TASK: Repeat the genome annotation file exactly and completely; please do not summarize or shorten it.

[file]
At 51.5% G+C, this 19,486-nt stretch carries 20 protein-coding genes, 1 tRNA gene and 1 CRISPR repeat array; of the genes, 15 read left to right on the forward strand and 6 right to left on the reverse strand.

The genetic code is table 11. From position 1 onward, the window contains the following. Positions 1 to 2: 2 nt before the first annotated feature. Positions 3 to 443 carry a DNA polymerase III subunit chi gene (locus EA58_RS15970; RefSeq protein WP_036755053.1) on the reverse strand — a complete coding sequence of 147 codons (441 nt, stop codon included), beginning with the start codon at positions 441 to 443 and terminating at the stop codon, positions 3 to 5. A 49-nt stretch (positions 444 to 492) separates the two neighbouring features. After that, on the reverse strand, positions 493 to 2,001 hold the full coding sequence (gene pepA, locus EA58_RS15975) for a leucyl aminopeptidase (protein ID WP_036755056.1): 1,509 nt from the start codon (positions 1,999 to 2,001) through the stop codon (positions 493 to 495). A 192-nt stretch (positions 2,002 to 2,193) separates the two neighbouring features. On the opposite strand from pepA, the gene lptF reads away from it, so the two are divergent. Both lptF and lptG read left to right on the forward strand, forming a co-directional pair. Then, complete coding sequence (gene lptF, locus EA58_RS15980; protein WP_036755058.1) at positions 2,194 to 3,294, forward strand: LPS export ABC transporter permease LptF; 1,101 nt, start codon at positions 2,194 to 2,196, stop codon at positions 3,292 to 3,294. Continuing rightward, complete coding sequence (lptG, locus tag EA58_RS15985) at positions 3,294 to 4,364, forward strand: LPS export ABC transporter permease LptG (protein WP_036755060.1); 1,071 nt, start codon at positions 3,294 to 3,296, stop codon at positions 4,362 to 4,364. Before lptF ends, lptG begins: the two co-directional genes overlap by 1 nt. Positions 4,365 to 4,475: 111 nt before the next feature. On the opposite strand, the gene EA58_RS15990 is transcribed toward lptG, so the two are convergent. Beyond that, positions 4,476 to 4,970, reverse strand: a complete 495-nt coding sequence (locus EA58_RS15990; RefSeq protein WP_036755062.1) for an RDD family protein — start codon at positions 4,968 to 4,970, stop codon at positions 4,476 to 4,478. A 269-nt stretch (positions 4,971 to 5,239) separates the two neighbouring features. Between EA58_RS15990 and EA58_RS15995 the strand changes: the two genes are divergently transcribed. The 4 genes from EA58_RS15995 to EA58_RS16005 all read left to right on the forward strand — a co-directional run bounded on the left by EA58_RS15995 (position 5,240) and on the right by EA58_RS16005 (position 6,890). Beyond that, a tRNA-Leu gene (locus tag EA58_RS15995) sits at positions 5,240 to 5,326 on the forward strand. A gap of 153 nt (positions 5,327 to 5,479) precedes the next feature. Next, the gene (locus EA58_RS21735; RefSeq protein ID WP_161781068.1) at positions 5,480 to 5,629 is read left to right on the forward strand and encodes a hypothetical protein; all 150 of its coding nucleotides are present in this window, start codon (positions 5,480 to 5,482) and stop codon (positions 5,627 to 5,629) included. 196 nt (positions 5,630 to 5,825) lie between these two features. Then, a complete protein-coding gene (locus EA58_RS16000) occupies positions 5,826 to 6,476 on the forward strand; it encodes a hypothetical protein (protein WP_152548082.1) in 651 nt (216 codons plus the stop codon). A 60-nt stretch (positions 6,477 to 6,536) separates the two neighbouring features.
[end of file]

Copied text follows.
At 51.5% G+C, this 19,486-nt stretch carries 20 protein-coding genes, 1 tRNA gene and 1 CRISPR repeat array; of the genes, 15 read left to right on the forward strand and 6 right to left on the reverse strand.

The genetic code is table 11. From position 1 onward, the window contains the following. Positions 1 to 2: 2 nt before the first annotated feature. Positions 3 to 443 carry a DNA polymerase III subunit chi gene (locus EA58_RS15970; RefSeq protein WP_036755053.1) on the reverse strand — a complete coding sequence of 147 codons (441 nt, stop codon included), beginning with the start codon at positions 441 to 443 and terminating at the stop codon, positions 3 to 5. A 49-nt stretch (positions 444 to 492) separates the two neighbouring features. After that, on the reverse strand, positions 493 to 2,001 hold the full coding sequence (gene pepA, locus EA58_RS15975) for a leucyl aminopeptidase (protein ID WP_036755056.1): 1,509 nt from the start codon (positions 1,999 to 2,001) through the stop codon (positions 493 to 495). A 192-nt stretch (positions 2,002 to 2,193) separates the two neighbouring features. On the opposite strand from pepA, the gene lptF reads away from it, so the two are divergent. Both lptF and lptG read left to right on the forward strand, forming a co-directional pair. Then, complete coding sequence (gene lptF, locus EA58_RS15980; protein WP_036755058.1) at positions 2,194 to 3,294, forward strand: LPS export ABC transporter permease LptF; 1,101 nt, start codon at positions 2,194 to 2,196, stop codon at positions 3,292 to 3,294. Continuing rightward, complete coding sequence (lptG, locus tag EA58_RS15985) at positions 3,294 to 4,364, forward strand: LPS export ABC transporter permease LptG (protein WP_036755060.1); 1,071 nt, start codon at positions 3,294 to 3,296, stop codon at positions 4,362 to 4,364. Before lptF ends, lptG begins: the two co-directional genes overlap by 1 nt. Positions 4,365 to 4,475: 111 nt before the next feature. On the opposite strand, the gene EA58_RS15990 is transcribed toward lptG, so the two are convergent. Beyond that, positions 4,476 to 4,970, reverse strand: a complete 495-nt coding sequence (locus EA58_RS15990; RefSeq protein WP_036755062.1) for an RDD family protein — start codon at positions 4,968 to 4,970, stop codon at positions 4,476 to 4,478. A 269-nt stretch (positions 4,971 to 5,239) separates the two neighbouring features. Between EA58_RS15990 and EA58_RS15995 the strand changes: the two genes are divergently transcribed. The 4 genes from EA58_RS15995 to EA58_RS16005 all read left to right on the forward strand — a co-directional run bounded on the left by EA58_RS15995 (position 5,240) and on the right by EA58_RS16005 (position 6,890). Beyond that, a tRNA-Leu gene (locus tag EA58_RS15995) sits at positions 5,240 to 5,326 on the forward strand. A gap of 153 nt (positions 5,327 to 5,479) precedes the next feature. Next, the gene (locus EA58_RS21735; RefSeq protein ID WP_161781068.1) at positions 5,480 to 5,629 is read left to right on the forward strand and encodes a hypothetical protein; all 150 of its coding nucleotides are present in this window, start codon (positions 5,480 to 5,482) and stop codon (positions 5,627 to 5,629) included. 196 nt (positions 5,630 to 5,825) lie between these two features. Then, a complete protein-coding gene (locus EA58_RS16000) occupies positions 5,826 to 6,476 on the forward strand; it encodes a hypothetical protein (protein WP_152548082.1) in 651 nt (216 codons plus the stop codon). A 60-nt stretch (positions 6,477 to 6,536) separates the two neighbouring features.